As March Madness begins, a group of basketball players from more than 15 teams have launched a social media movement to raise awareness for claims of inequitable treatment of college athletes. The #NotNCAAProperty campaign surfaced Wednesday night in tweets by Rutgers guard Geo Baker and other players. The campaign’s goals are expressed in a press release issued by the National College Players’ Association. The campaign expresses four demands:
1. NCAA rule changes to allow all athletes the freedom to secure representation and receive pay for use of our name, image and likeness by July 1;
2. A meeting with NCAA President Mark Emmert;
3. Meetings with state & federal lawmakers and President Biden’s administration to pass laws to give college athletes physical, academic and financial protections;
4. The Supreme Court to rule in support of plaintiffs in Alston v. NCAA, thereby denying the NCAA any power to withhold equal freedoms to college athletes.
The players’ reference to being “property” is historically significant. It is reminiscent of a passage from Curt Flood’s letter to MLB commissioner Bowie Kuhn in 1969, in which Flood alluded to slavery:
“Dear Mr. Kuhn,” Flood wrote. “After 12 years in the Major Leagues, I do not feel that I am a piece of property to be bought and sold irrespective of my wishes. I believe that any system which produces that result violates my basic rights as a citizen and is inconsistent with the laws of the United States and of the several states.”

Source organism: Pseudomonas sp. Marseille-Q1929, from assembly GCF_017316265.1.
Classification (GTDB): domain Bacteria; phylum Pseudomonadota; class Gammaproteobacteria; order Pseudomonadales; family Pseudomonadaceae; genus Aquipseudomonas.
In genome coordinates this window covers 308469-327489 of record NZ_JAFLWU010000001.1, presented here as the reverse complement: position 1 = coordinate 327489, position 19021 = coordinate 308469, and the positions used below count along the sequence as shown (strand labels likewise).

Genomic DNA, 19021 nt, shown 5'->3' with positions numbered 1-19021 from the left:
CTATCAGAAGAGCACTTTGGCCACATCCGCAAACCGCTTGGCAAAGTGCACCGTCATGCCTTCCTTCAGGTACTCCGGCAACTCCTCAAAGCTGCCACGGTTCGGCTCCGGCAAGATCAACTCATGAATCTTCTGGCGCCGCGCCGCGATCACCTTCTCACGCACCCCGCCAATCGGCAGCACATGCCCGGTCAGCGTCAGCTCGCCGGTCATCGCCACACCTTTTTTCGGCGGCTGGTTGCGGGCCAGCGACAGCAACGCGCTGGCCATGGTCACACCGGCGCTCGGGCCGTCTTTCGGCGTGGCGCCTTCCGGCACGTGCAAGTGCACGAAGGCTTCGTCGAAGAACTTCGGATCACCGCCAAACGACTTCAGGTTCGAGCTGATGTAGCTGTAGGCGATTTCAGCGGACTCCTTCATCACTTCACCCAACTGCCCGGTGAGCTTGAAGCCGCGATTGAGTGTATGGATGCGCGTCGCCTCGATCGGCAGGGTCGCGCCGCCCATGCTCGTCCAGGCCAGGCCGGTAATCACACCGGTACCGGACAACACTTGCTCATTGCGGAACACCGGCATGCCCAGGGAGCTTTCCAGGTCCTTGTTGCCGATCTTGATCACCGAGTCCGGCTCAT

Flood’s letter sparked a historic lawsuit that, while unsuccessful, inspired the eventual recognition of free agency rights for MLB and other pro athletes.
The #NotNCAAProperty demands come at a critical time for college sports. College players are expected to be able to profit from their name, image and likeness, but that has not yet happened and the timetable for its adoption is uncertain. Congress might pass a federal NIL statute, but the politics are hazy. Florida’s NIL statute goes into effect on July 1, but the NCAA could challenge it (and other state NIL laws) in court. The #NotNCAAProperty players are sending a blunt message: Figure out a solution and make it happen soon.
A U.S. Supreme Court ruling in favor of Shawne Alston is a wish that only some combination of five or more justices can grant. That case also centers on specific applications of antitrust law, rather than on social justice considerations or broader notions of fairness. That’s not to say the justices—or their clerks, many of whom were college students not long ago—are unaware of the practical stakes of the case or won’t learn of the #NotNCAAProperty movement. Just like an amicus brief can influence the justices, a timely and highly publicized movement could catch their attention.
The #NotNCAAProperty campaign provides an influential voice to key issues, but the “or else” isn’t clear. The group’s statement stresses that the NCPA “will arrange panel discussions,” where “unjust NCAA rules” are discussed. However, the statement doesn’t threaten what might be seen as the nuclear option: walking out of March Madness games. The players enjoy much more clout over the next couple of weeks than they will once the tournament ends. Refusing to play in games would wreak havoc on the NCAA’s television deals and potentially lead to litigation over who bears the loss.
A walkout or protest wouldn’t be unprecedented, either. There were walkouts in sports last year, as Black Lives Matter reshaped athlete speech. In 2013, football players at Grambling State declined to participate in a game as a form of protest over facility conditions. Yet that type of outcome seems unlikely here. The letter mentions a July 1 deadline for a resolution on NIL but doesn’t express a timetable for other actions. Many, if not most, of the players might be unwilling to sit out of tournament games—games that will be highlights of their collegiate careers.